5. Success Stories generated by providers are great. But what is better is blog posts or end-user reviews of the service. There aren’t too many reviews on successful implementations with datacenter deployments, mainly because it takes a very long time to roll out fully within a data center. And, it’s not “sexy.” Deploying a full IT infrastructure in the cloud in a matter of hours (vs. days or weeks in a datacenter) IS sexy, and people are talking about that. Time is money. If you can reduce your time to market by using the Cloud, then you will be many steps closer to monetizing than if you took a traditional method. Again, this could be where hybrid clouds (e.g., Cloud Connect) might come into play. I don’t agree with Goolsbee’s statement that “the cloud cannot contain anything critical”. Just look at SalesForce or EC2 or GoGrid. Plenty of critical data is contained within those Clouds. I do agree that Cloud Computing IS great for start-ups, but if you stop there, you are missing many larger opportunities.
  6. Margins for traditional data centers is a topic unto itself. I will only scrape the surface here. GoGrid, for example, was born from traditional managed, dedicated hosting provider experience. In order to roll out and deploy servers, there is a large capital and operating expense. When new clients come on board, servers have to be configured to their needs, hard drives formatted, memory installed, cables connected, etc. The man-hours spent to roll out a single customer is quite large. We saw these inefficiencies as well as the fact that once deployed, servers sat idle and under-utilized. GoGrid was developed to combat these internal and external cost and labor inefficiencies. Not only could more “servers” be “contained” within fewer larger physical servers (reducing datacenter footprints, power, cooling, etc. metrics), but also, automated deployment reduced the human capital needs. Coupled with the fact that the control was now in the hands of the end user (in terms of scalability and configuration, for example), time to deploy was reduced (equating to less grumbling on all sides). If you read between the lines here, there are better margins for a hosting provider to convert some internal infrastructure over to providing Cloud “services” than not. Once the technology is created, rolling out Cloud infrastructures within a hosting provider for end users to later use is better than rolling out a handful of customized dedicated servers.
  7. Some Cloud Computing providers are data-centers on demand, but very few. As I mentioned, we now refer to GoGrid as a CloudCenter, the equivalent of a DataCenter but in the Cloud and using the requirements of Cloud Computing: dynamically and rapidly scalable, paying for what you use and using only what you need, programmatically controlled through an API (or web interface), and somewhat “virtualized”. To be a true “datacenter in the cloud” you must have all of the components of a datacenter (servers, switches, firewalls, load balancers, storage, multiple network pipes, internal and external networks, etc.). Only those Cloud Providers that give out Infrastructure solutions (e.g., GoGrid and potentially EC2) can be considered “data-centers on demand” and even then, EC2 doesn’t quite fit.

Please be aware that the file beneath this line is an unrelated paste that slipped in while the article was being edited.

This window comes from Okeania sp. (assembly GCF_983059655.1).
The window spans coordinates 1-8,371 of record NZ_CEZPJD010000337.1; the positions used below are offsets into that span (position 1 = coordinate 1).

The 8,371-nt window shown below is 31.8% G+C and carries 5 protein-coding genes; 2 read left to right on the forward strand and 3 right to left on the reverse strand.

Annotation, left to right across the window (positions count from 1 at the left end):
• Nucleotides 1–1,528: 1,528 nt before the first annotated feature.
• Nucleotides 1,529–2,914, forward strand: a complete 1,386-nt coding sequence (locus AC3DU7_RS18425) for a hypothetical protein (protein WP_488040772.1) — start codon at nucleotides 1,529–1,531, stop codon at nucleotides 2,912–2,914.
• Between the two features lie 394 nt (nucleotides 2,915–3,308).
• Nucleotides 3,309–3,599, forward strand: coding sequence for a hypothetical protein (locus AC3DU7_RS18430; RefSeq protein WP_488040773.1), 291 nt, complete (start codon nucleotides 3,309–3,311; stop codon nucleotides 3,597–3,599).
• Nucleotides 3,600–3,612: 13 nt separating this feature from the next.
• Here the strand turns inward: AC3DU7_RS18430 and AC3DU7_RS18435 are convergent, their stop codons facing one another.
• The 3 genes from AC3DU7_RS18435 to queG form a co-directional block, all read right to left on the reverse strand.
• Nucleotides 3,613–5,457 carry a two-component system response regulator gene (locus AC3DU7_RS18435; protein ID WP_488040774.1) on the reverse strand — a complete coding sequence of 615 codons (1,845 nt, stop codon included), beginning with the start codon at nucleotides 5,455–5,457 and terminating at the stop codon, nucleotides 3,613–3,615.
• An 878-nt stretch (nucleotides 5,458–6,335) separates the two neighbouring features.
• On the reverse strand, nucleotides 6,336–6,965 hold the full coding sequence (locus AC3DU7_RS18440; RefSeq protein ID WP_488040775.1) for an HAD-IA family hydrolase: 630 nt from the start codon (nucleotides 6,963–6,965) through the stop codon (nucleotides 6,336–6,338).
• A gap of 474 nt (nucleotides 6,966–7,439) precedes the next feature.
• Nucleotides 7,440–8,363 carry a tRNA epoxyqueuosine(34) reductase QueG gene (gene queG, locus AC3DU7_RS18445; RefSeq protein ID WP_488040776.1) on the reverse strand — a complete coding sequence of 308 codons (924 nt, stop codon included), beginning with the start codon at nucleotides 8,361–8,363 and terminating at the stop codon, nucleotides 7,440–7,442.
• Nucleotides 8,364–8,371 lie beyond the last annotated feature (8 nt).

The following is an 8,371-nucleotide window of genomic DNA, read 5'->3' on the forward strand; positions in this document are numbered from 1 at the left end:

8. AWS had a few things going for it to get it on its way to being considered a “successful provider”: its name,  its size and the fact that it was first to market (or appeared to be). Don’t get me wrong, their entire suite is very impressive and they have a lot of extremely happy customers. Also, they have truly cut the ice for other Cloud providers to come along (to which we are thankful). I’m not sure about the accuracy of what Goolsbee says (that they are “selling unused capacity”). This may have been true initially, but I believe they are their own business unit by now and their data centers have nothing to do with their “book selling.” Also, the mention of uptime and security guarantees being lacking will change (they recently released an SLA for EC2…it’s not as robust as GoGrid, for what it’s worth). The general pessimism about AWS not being good for mission-critical IT functions is not really warranted, I don’t feel. Datacenters fail, as do servers. This is not specific to the Cloud. If you are worried about your data, back it up! That is the best practice and not something that you should only do if you are using the Cloud.
  9. I agree that Cloud Computing as a general buzzword is over-used and vague, but it is here to stay until something better comes along. We are already seeing segmentation within it. It is a general encapsulation of many different things. I do think that SaaS belongs as one of the Cloud layers (Cloud Applications) provided it meets the Cloud checklist. Google IS a cloud provider (Google App Engine as a Cloud Platform; Gmail as a Cloud Application). Buying application time (specifically “hosting” your Python application within their datacenters) IS using the Cloud, but not Cloud Infrastructure but rather Cloud Platforms. In fact, you will be able to buy additional capacity on App Engine soon.